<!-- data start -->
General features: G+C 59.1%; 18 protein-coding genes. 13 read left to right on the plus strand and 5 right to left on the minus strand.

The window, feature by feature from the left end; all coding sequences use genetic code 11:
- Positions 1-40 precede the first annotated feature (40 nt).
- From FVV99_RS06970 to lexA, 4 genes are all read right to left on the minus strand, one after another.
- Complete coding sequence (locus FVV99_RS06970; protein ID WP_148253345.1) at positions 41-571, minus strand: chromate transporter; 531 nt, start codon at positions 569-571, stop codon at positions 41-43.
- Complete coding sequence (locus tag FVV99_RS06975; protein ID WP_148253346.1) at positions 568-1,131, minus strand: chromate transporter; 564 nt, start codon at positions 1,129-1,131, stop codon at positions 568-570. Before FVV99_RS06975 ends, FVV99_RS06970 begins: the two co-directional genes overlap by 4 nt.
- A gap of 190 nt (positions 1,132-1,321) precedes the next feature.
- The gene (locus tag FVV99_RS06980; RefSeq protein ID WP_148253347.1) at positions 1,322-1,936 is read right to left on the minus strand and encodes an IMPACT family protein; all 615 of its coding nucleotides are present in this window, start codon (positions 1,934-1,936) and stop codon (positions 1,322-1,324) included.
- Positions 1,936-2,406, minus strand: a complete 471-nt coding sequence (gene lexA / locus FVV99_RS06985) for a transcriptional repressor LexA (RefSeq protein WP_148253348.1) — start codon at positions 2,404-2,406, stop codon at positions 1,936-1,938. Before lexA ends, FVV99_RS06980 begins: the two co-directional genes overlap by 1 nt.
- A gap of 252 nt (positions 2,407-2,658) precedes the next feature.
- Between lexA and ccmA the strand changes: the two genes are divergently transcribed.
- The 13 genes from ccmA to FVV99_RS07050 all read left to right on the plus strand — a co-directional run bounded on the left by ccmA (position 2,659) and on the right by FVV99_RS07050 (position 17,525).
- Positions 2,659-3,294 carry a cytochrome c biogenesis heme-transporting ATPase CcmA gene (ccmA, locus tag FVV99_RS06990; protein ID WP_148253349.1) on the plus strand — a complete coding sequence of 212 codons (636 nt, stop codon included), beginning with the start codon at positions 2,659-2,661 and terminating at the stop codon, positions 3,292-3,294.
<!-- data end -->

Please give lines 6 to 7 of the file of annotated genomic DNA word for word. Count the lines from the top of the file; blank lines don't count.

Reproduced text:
- Complete coding sequence (locus tag FVV99_RS06975; protein ID WP_148253346.1) at positions 568-1,131, minus strand: chromate transporter; 564 nt, start codon at positions 1,129-1,131, stop codon at positions 568-570. Before FVV99_RS06975 ends, FVV99_RS06970 begins: the two co-directional genes overlap by 4 nt.
- A gap of 190 nt (positions 1,132-1,321) precedes the next feature.